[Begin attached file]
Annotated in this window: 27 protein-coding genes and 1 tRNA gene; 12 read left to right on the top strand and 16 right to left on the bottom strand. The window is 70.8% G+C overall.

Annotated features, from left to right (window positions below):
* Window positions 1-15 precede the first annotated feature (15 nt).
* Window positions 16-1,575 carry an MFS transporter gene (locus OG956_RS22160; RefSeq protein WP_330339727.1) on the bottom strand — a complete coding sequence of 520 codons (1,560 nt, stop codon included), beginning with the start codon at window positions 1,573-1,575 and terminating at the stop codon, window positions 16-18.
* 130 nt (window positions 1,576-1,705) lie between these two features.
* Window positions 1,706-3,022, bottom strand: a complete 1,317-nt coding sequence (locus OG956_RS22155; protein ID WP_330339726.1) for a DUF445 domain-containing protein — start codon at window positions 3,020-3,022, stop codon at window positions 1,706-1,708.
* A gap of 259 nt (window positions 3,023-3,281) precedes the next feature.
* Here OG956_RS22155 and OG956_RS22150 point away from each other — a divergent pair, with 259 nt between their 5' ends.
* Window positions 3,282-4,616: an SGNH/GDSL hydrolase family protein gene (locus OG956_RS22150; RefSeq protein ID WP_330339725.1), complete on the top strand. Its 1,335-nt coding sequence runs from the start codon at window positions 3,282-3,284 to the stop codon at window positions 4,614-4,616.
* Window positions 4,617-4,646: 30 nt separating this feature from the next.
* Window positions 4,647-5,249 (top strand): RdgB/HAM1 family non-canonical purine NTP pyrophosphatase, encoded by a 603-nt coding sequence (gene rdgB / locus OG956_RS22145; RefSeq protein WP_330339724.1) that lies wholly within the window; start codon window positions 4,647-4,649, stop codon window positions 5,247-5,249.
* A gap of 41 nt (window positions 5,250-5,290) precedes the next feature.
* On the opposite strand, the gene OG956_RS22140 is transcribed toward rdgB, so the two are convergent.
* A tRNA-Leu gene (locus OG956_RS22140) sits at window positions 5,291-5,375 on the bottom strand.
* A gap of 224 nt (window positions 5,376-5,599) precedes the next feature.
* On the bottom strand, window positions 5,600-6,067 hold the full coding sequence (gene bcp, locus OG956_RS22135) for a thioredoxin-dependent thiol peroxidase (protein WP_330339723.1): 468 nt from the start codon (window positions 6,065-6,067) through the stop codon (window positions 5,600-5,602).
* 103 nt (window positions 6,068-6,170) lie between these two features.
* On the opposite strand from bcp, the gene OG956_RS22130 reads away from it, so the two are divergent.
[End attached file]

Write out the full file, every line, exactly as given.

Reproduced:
Annotated in this window: 27 protein-coding genes and 1 tRNA gene; 12 read left to right on the top strand and 16 right to left on the bottom strand. The window is 70.8% G+C overall.

Annotated features, from left to right (window positions below):
* Window positions 1-15 precede the first annotated feature (15 nt).
* Window positions 16-1,575 carry an MFS transporter gene (locus OG956_RS22160; RefSeq protein WP_330339727.1) on the bottom strand — a complete coding sequence of 520 codons (1,560 nt, stop codon included), beginning with the start codon at window positions 1,573-1,575 and terminating at the stop codon, window positions 16-18.
* 130 nt (window positions 1,576-1,705) lie between these two features.
* Window positions 1,706-3,022, bottom strand: a complete 1,317-nt coding sequence (locus OG956_RS22155; protein ID WP_330339726.1) for a DUF445 domain-containing protein — start codon at window positions 3,020-3,022, stop codon at window positions 1,706-1,708.
* A gap of 259 nt (window positions 3,023-3,281) precedes the next feature.
* Here OG956_RS22155 and OG956_RS22150 point away from each other — a divergent pair, with 259 nt between their 5' ends.
* Window positions 3,282-4,616: an SGNH/GDSL hydrolase family protein gene (locus OG956_RS22150; RefSeq protein ID WP_330339725.1), complete on the top strand. Its 1,335-nt coding sequence runs from the start codon at window positions 3,282-3,284 to the stop codon at window positions 4,614-4,616.
* Window positions 4,617-4,646: 30 nt separating this feature from the next.
* Window positions 4,647-5,249 (top strand): RdgB/HAM1 family non-canonical purine NTP pyrophosphatase, encoded by a 603-nt coding sequence (gene rdgB / locus OG956_RS22145; RefSeq protein WP_330339724.1) that lies wholly within the window; start codon window positions 4,647-4,649, stop codon window positions 5,247-5,249.
* A gap of 41 nt (window positions 5,250-5,290) precedes the next feature.
* On the opposite strand, the gene OG956_RS22140 is transcribed toward rdgB, so the two are convergent.
* A tRNA-Leu gene (locus OG956_RS22140) sits at window positions 5,291-5,375 on the bottom strand.
* A gap of 224 nt (window positions 5,376-5,599) precedes the next feature.
* On the bottom strand, window positions 5,600-6,067 hold the full coding sequence (gene bcp, locus OG956_RS22135) for a thioredoxin-dependent thiol peroxidase (protein WP_330339723.1): 468 nt from the start codon (window positions 6,065-6,067) through the stop codon (window positions 5,600-5,602).
* 103 nt (window positions 6,068-6,170) lie between these two features.
* On the opposite strand from bcp, the gene OG956_RS22130 reads away from it, so the two are divergent.